Jane10 Sat 09-May-20 19:44:54

I've done home visits to places that didn't seem in great condition to me but the occupiers were quite happy. Looks like the older people were happy with the standards of yesteryear and today's modern expectations didn't seem relevant to them.
No smugness from me. I've tried to move people to what seemed to me to be better homes but been given short shrift.

Wiltshiregran Sat 09-May-20 19:50:16

Well said Sir, it is incredible how Jane10 and Smileleess 2012 are trying to defend the indefensible that 49,000 life's were lost mainly due to appalling sub-housing draughty wet and cold conditions. They may have mistake by following Maggie Thatcher advice to buy their homes , but that is no reason to expect them to spend the last few years of their lives in appalling unfit for living conditions, because a Tory Gov does not care. If u believe it was their own fault then God help you, for your lack of compassion by obviously denying them to be given grants for repairs.
I am beginning to get frightened by such extreme Tory views,
is this the post Brexit Uk?

Jane10 Sat 09-May-20 20:39:58

For goodness sake Wiltshiregran- my comments are based solely on actual practical experience not any political viewpoint. How about considering the personal preferences of people other than yourself? It's not possible to impose specific housing standards on people who don't necessarily want them.

lemongrove Sat 09-May-20 21:53:44

If you own your own home, then repairs are down to you.If you are living on a state pension only, with perhaps a few state top ups, you may be eligible for some help for essential work from your council, ( and you have no savings.)I don’t know, but it could be found out if you needed to.However, if you own a house, you would be advised no doubt, to sell it and buy a flat with the proceeds.
If you live in a council house (rented) then the council do any repairs.If you live in rented private property, the landlord is supposed to carry out repairs ( some will, others won’t.) If really bad, you would have to find other rented property.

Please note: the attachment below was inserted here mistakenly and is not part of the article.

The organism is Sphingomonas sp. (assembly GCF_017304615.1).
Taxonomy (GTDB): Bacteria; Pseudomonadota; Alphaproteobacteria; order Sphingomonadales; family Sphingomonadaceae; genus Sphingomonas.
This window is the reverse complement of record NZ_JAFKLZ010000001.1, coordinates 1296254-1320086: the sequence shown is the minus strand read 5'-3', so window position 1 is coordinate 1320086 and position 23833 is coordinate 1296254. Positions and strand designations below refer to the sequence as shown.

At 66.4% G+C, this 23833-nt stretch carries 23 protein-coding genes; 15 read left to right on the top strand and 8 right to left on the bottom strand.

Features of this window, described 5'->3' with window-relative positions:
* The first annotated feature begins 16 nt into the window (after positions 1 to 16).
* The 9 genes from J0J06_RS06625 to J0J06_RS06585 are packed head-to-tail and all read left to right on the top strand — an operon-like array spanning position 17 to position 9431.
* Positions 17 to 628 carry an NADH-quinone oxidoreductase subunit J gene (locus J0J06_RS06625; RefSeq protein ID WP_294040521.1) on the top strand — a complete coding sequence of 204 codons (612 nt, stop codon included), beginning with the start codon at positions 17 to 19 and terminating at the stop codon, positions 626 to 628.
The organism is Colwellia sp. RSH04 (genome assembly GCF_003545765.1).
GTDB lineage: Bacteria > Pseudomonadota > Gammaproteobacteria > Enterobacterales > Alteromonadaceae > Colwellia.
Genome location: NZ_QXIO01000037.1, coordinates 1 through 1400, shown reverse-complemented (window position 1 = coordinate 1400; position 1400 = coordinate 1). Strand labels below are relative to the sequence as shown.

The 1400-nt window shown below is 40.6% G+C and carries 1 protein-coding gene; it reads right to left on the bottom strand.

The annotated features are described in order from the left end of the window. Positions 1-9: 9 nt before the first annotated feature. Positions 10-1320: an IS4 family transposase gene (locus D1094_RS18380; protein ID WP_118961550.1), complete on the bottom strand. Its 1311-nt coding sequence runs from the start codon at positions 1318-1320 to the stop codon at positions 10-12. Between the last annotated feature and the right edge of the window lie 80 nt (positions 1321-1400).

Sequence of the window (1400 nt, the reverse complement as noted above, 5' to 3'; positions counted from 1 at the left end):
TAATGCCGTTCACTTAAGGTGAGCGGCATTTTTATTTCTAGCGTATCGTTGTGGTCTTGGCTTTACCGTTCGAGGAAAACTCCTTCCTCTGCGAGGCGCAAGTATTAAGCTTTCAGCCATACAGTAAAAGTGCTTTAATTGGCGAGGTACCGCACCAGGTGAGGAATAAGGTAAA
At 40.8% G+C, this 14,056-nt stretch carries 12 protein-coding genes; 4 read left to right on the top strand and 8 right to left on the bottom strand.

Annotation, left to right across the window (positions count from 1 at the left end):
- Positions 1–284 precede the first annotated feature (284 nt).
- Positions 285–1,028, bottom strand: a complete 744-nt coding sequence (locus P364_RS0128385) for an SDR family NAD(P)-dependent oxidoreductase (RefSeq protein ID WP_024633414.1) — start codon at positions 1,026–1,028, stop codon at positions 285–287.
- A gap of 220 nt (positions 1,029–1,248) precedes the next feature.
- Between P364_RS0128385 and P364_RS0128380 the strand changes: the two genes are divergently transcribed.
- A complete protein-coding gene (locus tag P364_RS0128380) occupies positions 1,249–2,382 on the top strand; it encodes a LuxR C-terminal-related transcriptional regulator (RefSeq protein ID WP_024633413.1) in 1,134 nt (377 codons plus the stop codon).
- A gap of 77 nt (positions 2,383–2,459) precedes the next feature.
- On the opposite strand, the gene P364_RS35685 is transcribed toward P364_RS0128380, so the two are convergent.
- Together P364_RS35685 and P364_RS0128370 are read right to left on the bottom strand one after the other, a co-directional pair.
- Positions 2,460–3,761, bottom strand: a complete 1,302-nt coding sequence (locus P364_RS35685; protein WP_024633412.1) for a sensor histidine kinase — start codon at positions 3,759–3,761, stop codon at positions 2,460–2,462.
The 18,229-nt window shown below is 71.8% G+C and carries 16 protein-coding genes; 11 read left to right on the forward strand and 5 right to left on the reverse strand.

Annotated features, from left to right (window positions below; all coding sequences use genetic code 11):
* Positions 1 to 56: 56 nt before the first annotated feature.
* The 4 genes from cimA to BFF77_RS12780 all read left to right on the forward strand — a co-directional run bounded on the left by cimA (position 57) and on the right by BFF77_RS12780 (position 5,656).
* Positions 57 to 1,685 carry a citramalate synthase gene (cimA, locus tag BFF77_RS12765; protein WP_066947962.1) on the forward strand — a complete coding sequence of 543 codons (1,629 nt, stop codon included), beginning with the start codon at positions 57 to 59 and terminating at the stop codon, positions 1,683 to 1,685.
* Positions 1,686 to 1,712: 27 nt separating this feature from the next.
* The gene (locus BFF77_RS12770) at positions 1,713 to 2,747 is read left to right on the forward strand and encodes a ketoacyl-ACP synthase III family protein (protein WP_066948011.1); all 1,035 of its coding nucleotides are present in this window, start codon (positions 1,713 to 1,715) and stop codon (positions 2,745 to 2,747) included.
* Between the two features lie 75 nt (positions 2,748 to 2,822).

The Citizens Advice Bureau can assist you with info and practical help.

JenniferEccles Sat 09-May-20 22:50:09

We are fortunate to live in a country with the most fantastic opportunities to improve our standard of living by our own efforts.

There are many ways for the unskilled to gain qualifications to make them a more attractive proposition to future employers.

As others have pointed out our homes are our responsibility to properly maintain and to blame the government is quite frankly laughable.

We own a property which we rent out and there are strict regulations in place to ensure such houses are safe and in a good condition.

If our property was below standard, quite simply it wouldn’t have rented.

GranddadBrian Sat 09-May-20 23:18:17

I would recommend those who believe we have decent standards to deal with substandard housing and rogue landlord read the Kings Trust report, Age UK, Jos Rowntree Foundation, Ageing Better just for starters. Then Care & Repair England. Also I notice you have expressed no concern about the huge loss of life in the cold winter of 2017/18 is that to be ignored. 49,000+ does not seem to bother Some of those better off.

MayBee70 Sat 09-May-20 23:53:25